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Delayed ID cards against national interest: MPs

Delayed ID cards against national interest: MPs

Sep 12, 2015 - 20:00

KABULinfo-icon (Pajhwok): Some Wolesi Jirgainfo-icon or lower house members on Saturday said if the Population Registration Act had any problems, the government should come up with amendments, but should not allow anybody to disunite the Afghans.

The Population Registration Bill was approved last year by parliament and ratified by the president, but some lawmakers, civil societyinfo-icon organisations and political parties have been calling for the word “Afghan” to be included in the biometric identity cards.

Others, however, are of the opinion that “Islamic Republic of Afghanistaninfo-icon” mentioned in the cards imply the holders are both Afghan and Muslim.

Shakiba Hashemi, a lawmaker from southern Kandahar province,  told the Wolesi Jirga’s general session: “There is no legal problem. The population registration act has been passed and based on the Article two of the Constitution, our religion is Islam and the Article four says every citizen of this country is Afghan.”

The census law’s sixth article says: “On the right side of the ID card, the following should be written in national languages: name, family name, father’s name, grandfather’s name, date of birth, place of birth, current residence, permanent residence and religion.”

Hashemi added: “Mentioning or not mentioning the word Afghan should not be echoed. Every citizen of this country should be proud of the word Afghan and they are. A national process should not be taken hostage with orders from Pakistaninfo-icon.”

Addressing those protesting over the word “Afghan” in the e-IDs, she said: “Why didn’t you protest after the Shah Shaheed incident, after the rise in prices and against the mass youth migrationinfo-icon?”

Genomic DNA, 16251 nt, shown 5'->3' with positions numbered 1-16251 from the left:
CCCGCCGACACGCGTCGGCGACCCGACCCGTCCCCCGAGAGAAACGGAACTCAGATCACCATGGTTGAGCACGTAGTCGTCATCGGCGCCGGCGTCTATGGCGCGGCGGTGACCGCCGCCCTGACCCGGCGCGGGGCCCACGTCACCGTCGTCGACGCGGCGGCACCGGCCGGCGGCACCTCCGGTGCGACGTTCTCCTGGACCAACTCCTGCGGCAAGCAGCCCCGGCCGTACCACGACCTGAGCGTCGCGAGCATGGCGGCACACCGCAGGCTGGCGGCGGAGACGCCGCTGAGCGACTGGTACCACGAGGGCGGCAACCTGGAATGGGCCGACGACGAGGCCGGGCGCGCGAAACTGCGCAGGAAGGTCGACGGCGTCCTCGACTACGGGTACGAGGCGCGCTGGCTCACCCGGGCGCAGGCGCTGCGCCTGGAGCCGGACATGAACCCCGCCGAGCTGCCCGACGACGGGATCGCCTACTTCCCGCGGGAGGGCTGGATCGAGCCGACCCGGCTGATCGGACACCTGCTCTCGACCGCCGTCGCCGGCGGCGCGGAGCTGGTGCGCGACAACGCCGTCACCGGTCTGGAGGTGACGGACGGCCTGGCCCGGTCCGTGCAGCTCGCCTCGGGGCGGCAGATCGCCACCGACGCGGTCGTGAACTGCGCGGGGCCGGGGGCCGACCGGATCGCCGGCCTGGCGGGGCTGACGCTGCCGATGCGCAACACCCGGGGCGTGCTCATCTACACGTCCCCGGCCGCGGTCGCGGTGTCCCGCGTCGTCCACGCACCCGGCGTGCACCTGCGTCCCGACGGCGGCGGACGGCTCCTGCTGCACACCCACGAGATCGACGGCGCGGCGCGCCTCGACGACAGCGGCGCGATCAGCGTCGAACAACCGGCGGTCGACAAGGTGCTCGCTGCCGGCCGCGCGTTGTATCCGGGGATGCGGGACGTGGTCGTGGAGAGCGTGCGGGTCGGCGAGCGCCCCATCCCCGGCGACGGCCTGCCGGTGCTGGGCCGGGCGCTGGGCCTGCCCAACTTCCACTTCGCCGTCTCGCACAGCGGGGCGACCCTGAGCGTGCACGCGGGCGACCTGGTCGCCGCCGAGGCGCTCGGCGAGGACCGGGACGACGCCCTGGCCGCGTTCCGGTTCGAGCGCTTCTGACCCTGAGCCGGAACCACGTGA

Protest demonstrations have been carried out in a number of provinces and the central capital to demand the addition of words “Afghan and Islam” in the new biometric ID cards.

The latest protests took place on Saturday when thousands of people demonstrated in northern Balkh and eastern Kunar provinces. The protestors warned they would not accept the ID cards if they did not have the two words.

But Hashemi said the census law had been passed and if the government wanted an end to the dilemma, it should send draft amendments to the parliament.

Hashemi said Afghans’ enemies did want them to have a reliable ID card, thus they created troubles. She said many issues would be resolved with the distribution of e-IDs, including the chance to have fair elections.

Mohammad Ali Akhlaqi, another MP, also insisted on the distribution of ID cards without further delay. “Disunity should not be encouraged among the people. We are all Afghans and if there is any issue or demand it should be met through legal means.”

He said the delay in the process was not in the interest of Afghans and the government should prevent those encouraging disunity among the people.

Maulviinfo-icon Tarakhail Mohammadi, a Kuchiinfo-icon tribe representative in parliament, said: “We are all Afghans and are proud of this. The Wolesi Jirga has approved the government’s suggestion of adding the word Islam to the cards. We should not fuel tension among people in the name of Islam and Afghan.”

He said Afghans could resolve this problem and there was no need for foreigners to interfere in the national process. He asked the house administrative board to hold talks with government officials and resolve the issue. “If the distribution process does not start soon, Afghan people would lose a golden opportunity.”

Speaker Abdul Rauf Ibrahimi said if the government wanted to add the word Afghan, it should send an amendment bill to the parliament.


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